IATA said that the premium travel market should benefit over the next few months from improving business confidence.

“Looking ahead, there are some promising signs for world trade growth,” added the report. “Changes in new export orders tend to lead changes in advanced economy trade growth by three to four months, and although the global PMI (purchasing managers’ indexes) for new export orders has been in decline for many months, recent results are showing significant improvement.”




Premium seat sales hit by weak business confidence

bt Rob Gill
 22 Nov 2012  (Buying Business Travel)

The growth in business class air travel is continuing to weaken as the world economy slows, according to the latest data from IATA.

The association’s Premium Traffic Monitor for September found that the number of passengers travelling in premium cabins was up 3.8% in September compared to the same month in 2011. But this figure was well down on August when there was an 8.5 per cent rise in premium seats.

IATA said the slowdown in overall global premium demand was mainly down to sluggish growth in the key transatlantic and European premium markets which recorded anaemic rises of 0.7% and 0.6% respectively for the first nine months of 2012.

But there was better news for flights to “emerging economies” with strong premium growth on Europe-Far East (up 6.1 per cent for the first nine months of 2012) and Africa-Middle East routes (up 19.8 per cent over the same period).

“The growth in air travel has moderated in line with the state of the business environment,” said the report. “Business travel drivers remain subdued, with world trade growth slowing to a halt compared to a year ago and business confidence remaining weak.

“The weakness in business confidence and the slowdown of world trade growth have kept air travel demand from expanding at the solid rates seen during earlier periods.”

IATA added that the outlook for the next few months was “not promising for world trade growth” due to declining export orders which would have a knock-on effect on demand for premium air travel.

“The measure of overall business confidence did improve modestly in the last two months, but it is still indicating a contraction in manufacturing activity, now for five consecutive months,” said the report. “Consequently, we expect the pace of growth in air travel, particularly in premium markets, to remain modest over the coming months.”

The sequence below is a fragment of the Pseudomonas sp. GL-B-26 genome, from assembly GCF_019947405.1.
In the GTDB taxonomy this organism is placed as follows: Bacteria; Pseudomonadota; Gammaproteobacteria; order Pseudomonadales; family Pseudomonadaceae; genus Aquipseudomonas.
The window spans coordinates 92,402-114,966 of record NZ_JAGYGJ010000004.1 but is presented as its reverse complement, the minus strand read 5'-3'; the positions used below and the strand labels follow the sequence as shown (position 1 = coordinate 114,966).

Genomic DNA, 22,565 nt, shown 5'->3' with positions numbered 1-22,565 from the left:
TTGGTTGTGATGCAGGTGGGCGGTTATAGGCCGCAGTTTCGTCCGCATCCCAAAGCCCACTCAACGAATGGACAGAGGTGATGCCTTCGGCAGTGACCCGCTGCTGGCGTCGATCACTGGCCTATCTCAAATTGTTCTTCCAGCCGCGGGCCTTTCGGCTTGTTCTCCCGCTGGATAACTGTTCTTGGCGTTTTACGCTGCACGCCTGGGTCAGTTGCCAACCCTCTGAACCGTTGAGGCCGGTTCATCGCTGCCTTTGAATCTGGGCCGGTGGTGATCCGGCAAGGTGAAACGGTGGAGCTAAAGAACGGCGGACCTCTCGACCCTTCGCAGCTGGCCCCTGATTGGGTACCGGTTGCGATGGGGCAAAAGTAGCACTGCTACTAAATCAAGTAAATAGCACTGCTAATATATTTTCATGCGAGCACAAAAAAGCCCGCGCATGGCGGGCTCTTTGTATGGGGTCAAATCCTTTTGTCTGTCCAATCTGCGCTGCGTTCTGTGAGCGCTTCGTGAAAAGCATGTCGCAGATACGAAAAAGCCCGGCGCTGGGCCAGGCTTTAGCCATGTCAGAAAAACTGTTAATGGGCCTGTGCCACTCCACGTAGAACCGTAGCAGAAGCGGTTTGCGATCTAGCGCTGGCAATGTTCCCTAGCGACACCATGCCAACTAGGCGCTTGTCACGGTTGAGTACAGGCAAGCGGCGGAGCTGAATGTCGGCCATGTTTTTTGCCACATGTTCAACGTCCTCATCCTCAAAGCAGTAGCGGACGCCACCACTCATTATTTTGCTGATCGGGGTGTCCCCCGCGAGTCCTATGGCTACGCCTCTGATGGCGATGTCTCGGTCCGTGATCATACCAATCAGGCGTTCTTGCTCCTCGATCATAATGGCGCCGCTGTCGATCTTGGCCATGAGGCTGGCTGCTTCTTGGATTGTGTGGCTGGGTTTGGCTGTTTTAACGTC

Premium travel down, economy up again, says IATA

Gary Noakes
17 Jul 2012 (Buying Business Travel)

Premium travel still remains below 2008 levels despite a 5% rise in all international air travel, latest IATA figures reveal.

The figures for May show a drop in the number of premium seat sales to just over 8% of all sales, with a marked decline in Europe. The figure has remained around this level for two years, having been a constant 9-9.5% before the recession.

Despite the declining proportion, premium sales still made up 27% of airline revenue in the latest survey.

IATA said that if premium sales had continued to grow at pre-recession rates of 5%, then the total market would be 20% larger than it actually is. In its monthly Premium Traffic Monitor, IATA said the fall in numbers “has followed the slowdown in world trade and the decline of business confidence”.

The downturn in premium sales is mirrored by an upturn in economy sales, which increased by 5.4% year on year. IATA said this was not a simple switch, as the main reason was the weakness of European markets, particularly on transatlantic routes.

This decline contrasts with South America, Middle East and Africa, which the organisation says are “still showing solid growth”.

IATA provides a gloomy prediction for premium travel in the near future. It says the JP Morgan market measure of confidence in global manufacturing fell to its lowest level in June since late 2009.

“This strongly suggests that the weakness starting to appear in premium travel will intensify in the next few months, particularly in markets linked to Europe.”